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Levine was born in Detroit, Michigan, and educated in local schools and at Wayne State University. He is now Professor of English at California State University in Fresno. Levine has periodically lived in Spain, a country whose people, landscape, and history remain a strong presence in his poems.

A prolific poet, Levine has published collections at regular intervals since On the Edge appeared in 1963. His earliest poems were relatively formal in character, but Not This Pig (1968), his second book, marks the emergence of Levine's mature style, characterized by a haunting lyricism, an inward sense of the natural world (frequently invoked for symbolic purposes), and a strong identification with ethnic and working-class issues. There is an undertone of rage and defiance throughout this, and other, volumes. (In 'Animals Are Passing from Our Lives', for instance, a pig refuses to be butchered, crying in the last line: 'No. Not this pig.')

Levine is particularly well known for his poems set in Detroit, a blighted urban landscape about which he has written with visionary intensity. 1933 (1974) was his most explicitly autobiographical work, in which family members and the physical geography of Detroit were uniquely invoked. 'Letters for the Dead', 'Uncle', and ‘1933' are among the finest poems of his maturity, followed in The Names of the Lost (1976) by more poems set in Detroit, such as 'Belle Isle, 1949', which describes a young couple who 'baptize’ themselves in the polluted Detroit River with its 'brine / of cars parts, dead fish, stolen bicycles, / melted snow'.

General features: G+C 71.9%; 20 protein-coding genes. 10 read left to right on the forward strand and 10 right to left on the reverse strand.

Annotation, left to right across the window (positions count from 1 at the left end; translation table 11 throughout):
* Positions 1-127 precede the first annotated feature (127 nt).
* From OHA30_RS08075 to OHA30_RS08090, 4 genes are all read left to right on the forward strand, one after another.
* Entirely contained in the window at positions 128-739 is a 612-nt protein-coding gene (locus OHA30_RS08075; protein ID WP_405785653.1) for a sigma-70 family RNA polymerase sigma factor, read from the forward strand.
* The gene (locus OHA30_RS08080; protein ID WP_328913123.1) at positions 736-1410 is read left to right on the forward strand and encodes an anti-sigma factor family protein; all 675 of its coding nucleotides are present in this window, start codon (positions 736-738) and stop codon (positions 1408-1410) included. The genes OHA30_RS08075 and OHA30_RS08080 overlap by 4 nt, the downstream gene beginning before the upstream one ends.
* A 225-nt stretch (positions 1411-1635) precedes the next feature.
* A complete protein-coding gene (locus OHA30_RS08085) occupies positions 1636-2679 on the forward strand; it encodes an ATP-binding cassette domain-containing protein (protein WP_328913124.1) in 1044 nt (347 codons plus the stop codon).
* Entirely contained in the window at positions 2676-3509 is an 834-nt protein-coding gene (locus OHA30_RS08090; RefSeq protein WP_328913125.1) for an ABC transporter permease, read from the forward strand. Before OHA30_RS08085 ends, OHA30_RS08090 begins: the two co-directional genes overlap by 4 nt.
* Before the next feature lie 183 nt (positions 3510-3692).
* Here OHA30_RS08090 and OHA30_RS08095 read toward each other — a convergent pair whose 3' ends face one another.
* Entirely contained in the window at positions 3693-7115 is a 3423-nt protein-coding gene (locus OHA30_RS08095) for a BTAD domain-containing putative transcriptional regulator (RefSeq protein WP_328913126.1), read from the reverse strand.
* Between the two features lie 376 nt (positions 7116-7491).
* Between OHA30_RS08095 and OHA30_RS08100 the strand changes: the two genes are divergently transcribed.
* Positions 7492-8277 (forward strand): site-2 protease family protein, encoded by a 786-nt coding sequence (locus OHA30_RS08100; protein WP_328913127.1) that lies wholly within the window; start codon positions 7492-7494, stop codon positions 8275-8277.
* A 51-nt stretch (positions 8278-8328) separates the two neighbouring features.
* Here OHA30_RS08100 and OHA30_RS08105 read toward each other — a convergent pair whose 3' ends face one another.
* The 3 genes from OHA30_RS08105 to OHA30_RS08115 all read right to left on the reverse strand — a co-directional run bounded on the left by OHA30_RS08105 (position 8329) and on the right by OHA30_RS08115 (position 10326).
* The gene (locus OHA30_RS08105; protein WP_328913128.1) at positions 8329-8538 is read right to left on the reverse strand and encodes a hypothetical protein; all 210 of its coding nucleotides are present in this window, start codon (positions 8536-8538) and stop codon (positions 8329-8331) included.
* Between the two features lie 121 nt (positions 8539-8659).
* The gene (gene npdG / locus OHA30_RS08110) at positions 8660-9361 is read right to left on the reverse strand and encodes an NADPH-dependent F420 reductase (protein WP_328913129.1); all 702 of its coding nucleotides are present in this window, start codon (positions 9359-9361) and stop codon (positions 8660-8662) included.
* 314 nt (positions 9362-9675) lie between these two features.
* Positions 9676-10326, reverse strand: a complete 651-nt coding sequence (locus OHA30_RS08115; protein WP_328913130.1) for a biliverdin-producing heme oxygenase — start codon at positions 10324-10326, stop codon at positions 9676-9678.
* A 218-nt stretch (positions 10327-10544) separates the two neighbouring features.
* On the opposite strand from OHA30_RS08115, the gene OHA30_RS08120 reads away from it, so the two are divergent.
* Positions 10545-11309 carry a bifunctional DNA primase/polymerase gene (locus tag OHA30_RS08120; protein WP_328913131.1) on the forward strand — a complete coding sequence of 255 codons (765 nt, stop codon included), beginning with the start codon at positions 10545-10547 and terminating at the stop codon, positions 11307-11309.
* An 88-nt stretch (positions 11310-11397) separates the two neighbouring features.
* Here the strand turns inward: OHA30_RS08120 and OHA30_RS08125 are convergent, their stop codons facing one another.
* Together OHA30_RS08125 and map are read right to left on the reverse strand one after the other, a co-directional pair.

Levine's strong identification with the antifascist side of the Spanish Civil War has given his poetry a decidedly left-populist political slant, as in his elegy for a Republican soldier, 'To P.L., 1916-1937', which appeared in They Feed They Lion (1972), one of Levine's strongest collections. Another strong poem focused on this period is 'On the Murder of Lieutenant Jose Del Castillo by the Falangist Bravo Martinez, July 12, 1936'--a vivid historical piece, published in The Names of the Lost. Here, as in Levine's best work generally, he re-creates a particular milieu with freshness and originality.

Though he has written well about Spain and Detroit, Levine has lived much of his adult life in northern California, and a number of his poems reflect the dry dust and hot climate of the Fresno Valley, as in 'A Sleepless Night', which begins: 'April, and the last of the plum blossoms / scatters on the black grass / before dawn'. Levine is, ultimately, a religious poet, and he invests whatever landscape he chooses to write about--geographical or mental--with a fervent spirituality. A volume called Ashes (1979) contains many of his most explicitly religious poems, many of which explore his Jewish roots, as in 'On a Drawing by Flavio', which summons the image of the Rabbi of Auschwitz, who 'bows his head and prays / for us all'.